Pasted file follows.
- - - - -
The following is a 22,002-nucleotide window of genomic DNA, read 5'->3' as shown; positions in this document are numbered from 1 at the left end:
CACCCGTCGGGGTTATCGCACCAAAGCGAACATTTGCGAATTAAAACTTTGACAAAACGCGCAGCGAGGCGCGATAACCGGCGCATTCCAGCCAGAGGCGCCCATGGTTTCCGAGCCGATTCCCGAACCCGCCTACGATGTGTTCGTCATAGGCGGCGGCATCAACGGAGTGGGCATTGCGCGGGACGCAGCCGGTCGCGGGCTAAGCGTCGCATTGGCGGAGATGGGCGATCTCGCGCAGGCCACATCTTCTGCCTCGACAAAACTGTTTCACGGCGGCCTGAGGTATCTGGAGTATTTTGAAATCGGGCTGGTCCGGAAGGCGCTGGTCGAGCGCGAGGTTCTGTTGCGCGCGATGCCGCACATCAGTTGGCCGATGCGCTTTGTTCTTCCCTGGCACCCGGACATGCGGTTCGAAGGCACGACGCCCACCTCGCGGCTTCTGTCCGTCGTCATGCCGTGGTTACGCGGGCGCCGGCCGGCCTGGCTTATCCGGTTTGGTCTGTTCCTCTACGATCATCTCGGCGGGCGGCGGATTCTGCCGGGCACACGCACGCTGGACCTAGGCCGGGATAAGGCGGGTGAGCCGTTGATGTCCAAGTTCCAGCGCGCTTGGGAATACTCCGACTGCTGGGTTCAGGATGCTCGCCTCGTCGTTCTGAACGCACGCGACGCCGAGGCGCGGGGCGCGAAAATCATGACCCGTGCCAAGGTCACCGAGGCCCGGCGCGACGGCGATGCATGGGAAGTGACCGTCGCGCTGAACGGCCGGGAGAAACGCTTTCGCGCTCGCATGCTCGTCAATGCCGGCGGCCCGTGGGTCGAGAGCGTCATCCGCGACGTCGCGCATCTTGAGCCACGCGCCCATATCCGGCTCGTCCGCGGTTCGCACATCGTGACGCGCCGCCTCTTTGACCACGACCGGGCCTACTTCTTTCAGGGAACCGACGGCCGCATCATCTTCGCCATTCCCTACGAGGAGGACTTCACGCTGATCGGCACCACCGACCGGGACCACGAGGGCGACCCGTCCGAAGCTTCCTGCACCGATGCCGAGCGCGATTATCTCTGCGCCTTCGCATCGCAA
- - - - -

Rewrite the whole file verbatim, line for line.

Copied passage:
The following is a 22,002-nucleotide window of genomic DNA, read 5'->3' as shown; positions in this document are numbered from 1 at the left end:
CACCCGTCGGGGTTATCGCACCAAAGCGAACATTTGCGAATTAAAACTTTGACAAAACGCGCAGCGAGGCGCGATAACCGGCGCATTCCAGCCAGAGGCGCCCATGGTTTCCGAGCCGATTCCCGAACCCGCCTACGATGTGTTCGTCATAGGCGGCGGCATCAACGGAGTGGGCATTGCGCGGGACGCAGCCGGTCGCGGGCTAAGCGTCGCATTGGCGGAGATGGGCGATCTCGCGCAGGCCACATCTTCTGCCTCGACAAAACTGTTTCACGGCGGCCTGAGGTATCTGGAGTATTTTGAAATCGGGCTGGTCCGGAAGGCGCTGGTCGAGCGCGAGGTTCTGTTGCGCGCGATGCCGCACATCAGTTGGCCGATGCGCTTTGTTCTTCCCTGGCACCCGGACATGCGGTTCGAAGGCACGACGCCCACCTCGCGGCTTCTGTCCGTCGTCATGCCGTGGTTACGCGGGCGCCGGCCGGCCTGGCTTATCCGGTTTGGTCTGTTCCTCTACGATCATCTCGGCGGGCGGCGGATTCTGCCGGGCACACGCACGCTGGACCTAGGCCGGGATAAGGCGGGTGAGCCGTTGATGTCCAAGTTCCAGCGCGCTTGGGAATACTCCGACTGCTGGGTTCAGGATGCTCGCCTCGTCGTTCTGAACGCACGCGACGCCGAGGCGCGGGGCGCGAAAATCATGACCCGTGCCAAGGTCACCGAGGCCCGGCGCGACGGCGATGCATGGGAAGTGACCGTCGCGCTGAACGGCCGGGAGAAACGCTTTCGCGCTCGCATGCTCGTCAATGCCGGCGGCCCGTGGGTCGAGAGCGTCATCCGCGACGTCGCGCATCTTGAGCCACGCGCCCATATCCGGCTCGTCCGCGGTTCGCACATCGTGACGCGCCGCCTCTTTGACCACGACCGGGCCTACTTCTTTCAGGGAACCGACGGCCGCATCATCTTCGCCATTCCCTACGAGGAGGACTTCACGCTGATCGGCACCACCGACCGGGACCACGAGGGCGACCCGTCCGAAGCTTCCTGCACCGATGCCGAGCGCGATTATCTCTGCGCCTTCGCATCGCAA